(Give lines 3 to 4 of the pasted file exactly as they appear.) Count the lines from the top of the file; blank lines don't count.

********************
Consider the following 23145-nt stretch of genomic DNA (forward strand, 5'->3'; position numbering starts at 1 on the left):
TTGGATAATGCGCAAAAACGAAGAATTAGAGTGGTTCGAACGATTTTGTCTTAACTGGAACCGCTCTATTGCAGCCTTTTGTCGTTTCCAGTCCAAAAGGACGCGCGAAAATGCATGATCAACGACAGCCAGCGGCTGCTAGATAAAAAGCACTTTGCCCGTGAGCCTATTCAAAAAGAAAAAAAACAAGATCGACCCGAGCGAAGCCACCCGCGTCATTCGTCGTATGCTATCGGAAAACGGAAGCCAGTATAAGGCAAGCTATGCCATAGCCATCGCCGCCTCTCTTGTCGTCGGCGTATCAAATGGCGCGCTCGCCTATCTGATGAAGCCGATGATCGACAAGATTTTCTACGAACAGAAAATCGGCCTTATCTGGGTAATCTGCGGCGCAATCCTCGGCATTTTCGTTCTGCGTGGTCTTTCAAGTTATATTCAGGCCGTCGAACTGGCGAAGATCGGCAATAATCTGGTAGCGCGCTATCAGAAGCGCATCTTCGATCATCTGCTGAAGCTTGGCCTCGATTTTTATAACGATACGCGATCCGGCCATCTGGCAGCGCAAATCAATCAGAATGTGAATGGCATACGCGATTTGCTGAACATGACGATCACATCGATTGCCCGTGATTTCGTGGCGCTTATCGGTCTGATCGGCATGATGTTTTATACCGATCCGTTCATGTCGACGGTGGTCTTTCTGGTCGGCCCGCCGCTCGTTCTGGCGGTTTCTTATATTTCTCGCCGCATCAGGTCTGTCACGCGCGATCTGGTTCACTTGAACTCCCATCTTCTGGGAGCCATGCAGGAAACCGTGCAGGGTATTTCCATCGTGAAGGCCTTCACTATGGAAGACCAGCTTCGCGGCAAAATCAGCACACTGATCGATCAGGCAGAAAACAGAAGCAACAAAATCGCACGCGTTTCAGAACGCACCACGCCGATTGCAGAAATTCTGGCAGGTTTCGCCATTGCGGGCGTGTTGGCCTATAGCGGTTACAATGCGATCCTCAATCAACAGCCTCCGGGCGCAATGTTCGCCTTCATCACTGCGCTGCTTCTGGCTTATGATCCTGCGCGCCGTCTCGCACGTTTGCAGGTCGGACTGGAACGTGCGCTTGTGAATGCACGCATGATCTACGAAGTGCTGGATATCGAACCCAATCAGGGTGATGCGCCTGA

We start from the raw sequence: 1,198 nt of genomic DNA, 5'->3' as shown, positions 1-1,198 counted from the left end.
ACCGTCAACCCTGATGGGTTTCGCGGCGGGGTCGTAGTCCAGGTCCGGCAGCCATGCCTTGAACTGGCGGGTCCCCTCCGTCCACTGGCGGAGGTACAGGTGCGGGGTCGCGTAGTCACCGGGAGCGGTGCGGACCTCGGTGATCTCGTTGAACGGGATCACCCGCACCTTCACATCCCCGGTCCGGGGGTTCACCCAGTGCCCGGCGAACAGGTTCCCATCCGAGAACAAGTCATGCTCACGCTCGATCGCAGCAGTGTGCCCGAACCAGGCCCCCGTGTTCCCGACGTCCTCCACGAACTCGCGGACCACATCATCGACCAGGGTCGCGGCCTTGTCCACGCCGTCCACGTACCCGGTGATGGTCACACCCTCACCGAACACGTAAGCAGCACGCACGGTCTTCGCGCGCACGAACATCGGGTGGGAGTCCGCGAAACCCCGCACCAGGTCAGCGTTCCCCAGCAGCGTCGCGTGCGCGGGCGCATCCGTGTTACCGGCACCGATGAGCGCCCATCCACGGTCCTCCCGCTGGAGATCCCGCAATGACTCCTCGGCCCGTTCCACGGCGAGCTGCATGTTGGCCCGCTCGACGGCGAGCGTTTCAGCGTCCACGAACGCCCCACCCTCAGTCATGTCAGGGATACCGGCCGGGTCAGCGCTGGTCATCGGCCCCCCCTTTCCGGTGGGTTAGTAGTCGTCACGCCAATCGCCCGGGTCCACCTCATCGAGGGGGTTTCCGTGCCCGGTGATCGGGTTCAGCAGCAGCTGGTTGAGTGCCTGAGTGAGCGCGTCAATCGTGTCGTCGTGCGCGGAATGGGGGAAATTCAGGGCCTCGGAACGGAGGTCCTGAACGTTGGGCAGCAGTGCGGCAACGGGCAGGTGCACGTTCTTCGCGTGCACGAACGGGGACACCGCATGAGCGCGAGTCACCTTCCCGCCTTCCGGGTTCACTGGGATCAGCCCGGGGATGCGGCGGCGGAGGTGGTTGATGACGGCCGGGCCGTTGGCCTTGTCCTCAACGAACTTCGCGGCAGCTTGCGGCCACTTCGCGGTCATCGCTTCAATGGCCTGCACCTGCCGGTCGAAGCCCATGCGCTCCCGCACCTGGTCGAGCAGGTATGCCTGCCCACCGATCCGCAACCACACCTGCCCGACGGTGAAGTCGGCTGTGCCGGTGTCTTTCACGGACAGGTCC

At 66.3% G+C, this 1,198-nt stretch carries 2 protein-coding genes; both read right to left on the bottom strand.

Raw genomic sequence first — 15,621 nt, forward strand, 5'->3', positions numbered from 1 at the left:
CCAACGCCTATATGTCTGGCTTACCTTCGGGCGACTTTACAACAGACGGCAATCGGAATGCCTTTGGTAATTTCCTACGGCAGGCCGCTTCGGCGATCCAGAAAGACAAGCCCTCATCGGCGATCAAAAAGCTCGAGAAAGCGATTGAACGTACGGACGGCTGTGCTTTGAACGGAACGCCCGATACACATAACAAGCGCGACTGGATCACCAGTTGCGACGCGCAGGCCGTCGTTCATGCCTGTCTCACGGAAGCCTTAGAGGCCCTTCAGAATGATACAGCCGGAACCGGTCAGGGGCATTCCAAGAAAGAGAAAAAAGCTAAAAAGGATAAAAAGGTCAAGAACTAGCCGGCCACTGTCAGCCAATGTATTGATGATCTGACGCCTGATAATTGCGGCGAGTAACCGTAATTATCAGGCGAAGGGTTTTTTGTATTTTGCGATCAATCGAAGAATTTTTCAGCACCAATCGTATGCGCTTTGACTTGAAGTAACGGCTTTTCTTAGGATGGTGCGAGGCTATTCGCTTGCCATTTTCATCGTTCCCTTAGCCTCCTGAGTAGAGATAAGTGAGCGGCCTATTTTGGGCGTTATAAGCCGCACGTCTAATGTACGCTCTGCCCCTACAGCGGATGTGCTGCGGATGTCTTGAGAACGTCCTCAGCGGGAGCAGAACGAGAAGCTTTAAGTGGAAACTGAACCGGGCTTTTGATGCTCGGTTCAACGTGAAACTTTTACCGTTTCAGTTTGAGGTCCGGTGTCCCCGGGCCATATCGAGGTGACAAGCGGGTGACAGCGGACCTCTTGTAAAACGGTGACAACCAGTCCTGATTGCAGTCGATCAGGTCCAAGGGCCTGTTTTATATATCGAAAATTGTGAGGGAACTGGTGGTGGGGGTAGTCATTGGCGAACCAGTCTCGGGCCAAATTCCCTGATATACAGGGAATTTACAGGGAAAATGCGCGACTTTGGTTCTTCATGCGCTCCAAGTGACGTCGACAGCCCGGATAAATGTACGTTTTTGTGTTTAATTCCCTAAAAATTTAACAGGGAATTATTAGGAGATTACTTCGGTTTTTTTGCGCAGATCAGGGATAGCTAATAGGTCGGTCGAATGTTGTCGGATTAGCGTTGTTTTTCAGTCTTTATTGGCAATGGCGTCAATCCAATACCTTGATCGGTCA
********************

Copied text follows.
We start from the raw sequence: 1,198 nt of genomic DNA, 5'->3' as shown, positions 1-1,198 counted from the left end.
ACCGTCAACCCTGATGGGTTTCGCGGCGGGGTCGTAGTCCAGGTCCGGCAGCCATGCCTTGAACTGGCGGGTCCCCTCCGTCCACTGGCGGAGGTACAGGTGCGGGGTCGCGTAGTCACCGGGAGCGGTGCGGACCTCGGTGATCTCGTTGAACGGGATCACCCGCACCTTCACATCCCCGGTCCGGGGGTTCACCCAGTGCCCGGCGAACAGGTTCCCATCCGAGAACAAGTCATGCTCACGCTCGATCGCAGCAGTGTGCCCGAACCAGGCCCCCGTGTTCCCGACGTCCTCCACGAACTCGCGGACCACATCATCGACCAGGGTCGCGGCCTTGTCCACGCCGTCCACGTACCCGGTGATGGTCACACCCTCACCGAACACGTAAGCAGCACGCACGGTCTTCGCGCGCACGAACATCGGGTGGGAGTCCGCGAAACCCCGCACCAGGTCAGCGTTCCCCAGCAGCGTCGCGTGCGCGGGCGCATCCGTGTTACCGGCACCGATGAGCGCCCATCCACGGTCCTCCCGCTGGAGATCCCGCAATGACTCCTCGGCCCGTTCCACGGCGAGCTGCATGTTGGCCCGCTCGACGGCGAGCGTTTCAGCGTCCACGAACGCCCCACCCTCAGTCATGTCAGGGATACCGGCCGGGTCAGCGCTGGTCATCGGCCCCCCCTTTCCGGTGGGTTAGTAGTCGTCACGCCAATCGCCCGGGTCCACCTCATCGAGGGGGTTTCCGTGCCCGGTGATCGGGTTCAGCAGCAGCTGGTTGAGTGCCTGAGTGAGCGCGTCAATCGTGTCGTCGTGCGCGGAATGGGGGAAATTCAGGGCCTCGGAACGGAGGTCCTGAACGTTGGGCAGCAGTGCGGCAACGGGCAGGTGCACGTTCTTCGCGTGCACGAACGGGGACACCGCATGAGCGCGAGTCACCTTCCCGCCTTCCGGGTTCACTGGGATCAGCCCGGGGATGCGGCGGCGGAGGTGGTTGATGACGGCCGGGCCGTTGGCCTTGTCCTCAACGAACTTCGCGGCAGCTTGCGGCCACTTCGCGGTCATCGCTTCAATGGCCTGCACCTGCCGGTCGAAGCCCATGCGCTCCCGCACCTGGTCGAGCAGGTATGCCTGCCCACCGATCCGCAACCACACCTGCCCGACGGTGAAGTCGGCTGTGCCGGTGTCTTTCACGGACAGGTCC